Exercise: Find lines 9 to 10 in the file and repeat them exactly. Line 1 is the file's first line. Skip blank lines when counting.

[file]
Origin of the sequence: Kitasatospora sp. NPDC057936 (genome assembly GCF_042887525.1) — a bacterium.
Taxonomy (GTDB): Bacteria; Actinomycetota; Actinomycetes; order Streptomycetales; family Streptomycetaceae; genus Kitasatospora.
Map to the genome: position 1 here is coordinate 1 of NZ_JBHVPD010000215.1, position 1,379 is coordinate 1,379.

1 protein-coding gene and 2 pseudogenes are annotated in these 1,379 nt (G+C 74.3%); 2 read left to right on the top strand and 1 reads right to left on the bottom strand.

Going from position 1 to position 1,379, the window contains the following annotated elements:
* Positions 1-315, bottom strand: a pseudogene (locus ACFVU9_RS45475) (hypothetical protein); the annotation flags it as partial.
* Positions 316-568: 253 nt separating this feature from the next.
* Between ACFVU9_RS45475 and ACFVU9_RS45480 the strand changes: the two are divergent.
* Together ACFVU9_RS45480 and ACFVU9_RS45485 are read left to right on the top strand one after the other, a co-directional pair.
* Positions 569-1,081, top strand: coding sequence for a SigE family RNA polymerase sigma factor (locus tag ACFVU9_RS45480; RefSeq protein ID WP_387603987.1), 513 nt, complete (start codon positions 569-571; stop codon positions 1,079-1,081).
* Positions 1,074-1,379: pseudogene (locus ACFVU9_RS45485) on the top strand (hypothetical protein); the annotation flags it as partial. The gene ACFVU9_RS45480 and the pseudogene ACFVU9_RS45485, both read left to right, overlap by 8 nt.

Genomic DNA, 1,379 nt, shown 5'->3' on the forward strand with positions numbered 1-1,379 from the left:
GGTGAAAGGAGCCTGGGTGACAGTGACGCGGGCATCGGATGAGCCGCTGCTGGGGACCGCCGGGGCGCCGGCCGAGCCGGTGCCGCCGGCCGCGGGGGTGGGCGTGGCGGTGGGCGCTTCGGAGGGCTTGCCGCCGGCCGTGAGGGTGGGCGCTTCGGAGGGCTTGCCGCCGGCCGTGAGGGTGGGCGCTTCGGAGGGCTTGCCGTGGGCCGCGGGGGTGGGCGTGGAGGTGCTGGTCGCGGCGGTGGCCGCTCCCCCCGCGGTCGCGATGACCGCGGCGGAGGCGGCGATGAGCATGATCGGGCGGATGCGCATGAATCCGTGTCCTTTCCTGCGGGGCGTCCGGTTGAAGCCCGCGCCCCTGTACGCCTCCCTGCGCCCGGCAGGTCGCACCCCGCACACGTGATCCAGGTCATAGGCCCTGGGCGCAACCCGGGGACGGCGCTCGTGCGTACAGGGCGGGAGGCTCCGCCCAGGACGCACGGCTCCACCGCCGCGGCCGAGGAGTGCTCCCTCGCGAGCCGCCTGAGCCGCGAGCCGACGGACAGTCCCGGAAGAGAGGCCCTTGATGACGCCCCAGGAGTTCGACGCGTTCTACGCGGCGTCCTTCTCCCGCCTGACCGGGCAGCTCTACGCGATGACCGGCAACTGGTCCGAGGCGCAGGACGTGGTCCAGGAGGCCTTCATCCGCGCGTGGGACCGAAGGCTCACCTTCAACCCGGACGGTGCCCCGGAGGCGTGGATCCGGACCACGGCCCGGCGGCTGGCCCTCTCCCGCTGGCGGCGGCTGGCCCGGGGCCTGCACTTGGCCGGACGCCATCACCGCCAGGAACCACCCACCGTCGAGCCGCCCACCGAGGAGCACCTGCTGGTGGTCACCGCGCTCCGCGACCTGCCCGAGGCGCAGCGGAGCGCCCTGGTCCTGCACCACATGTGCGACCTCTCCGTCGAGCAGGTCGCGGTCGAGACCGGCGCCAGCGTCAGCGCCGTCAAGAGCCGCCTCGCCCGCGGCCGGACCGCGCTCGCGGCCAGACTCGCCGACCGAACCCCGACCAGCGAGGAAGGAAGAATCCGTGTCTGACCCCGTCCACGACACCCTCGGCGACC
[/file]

* Together ACFVU9_RS45480 and ACFVU9_RS45485 are read left to right on the top strand one after the other, a co-directional pair.
* Positions 569-1,081, top strand: coding sequence for a SigE family RNA polymerase sigma factor (locus tag ACFVU9_RS45480; RefSeq protein ID WP_387603987.1), 513 nt, complete (start codon positions 569-571; stop codon positions 1,079-1,081).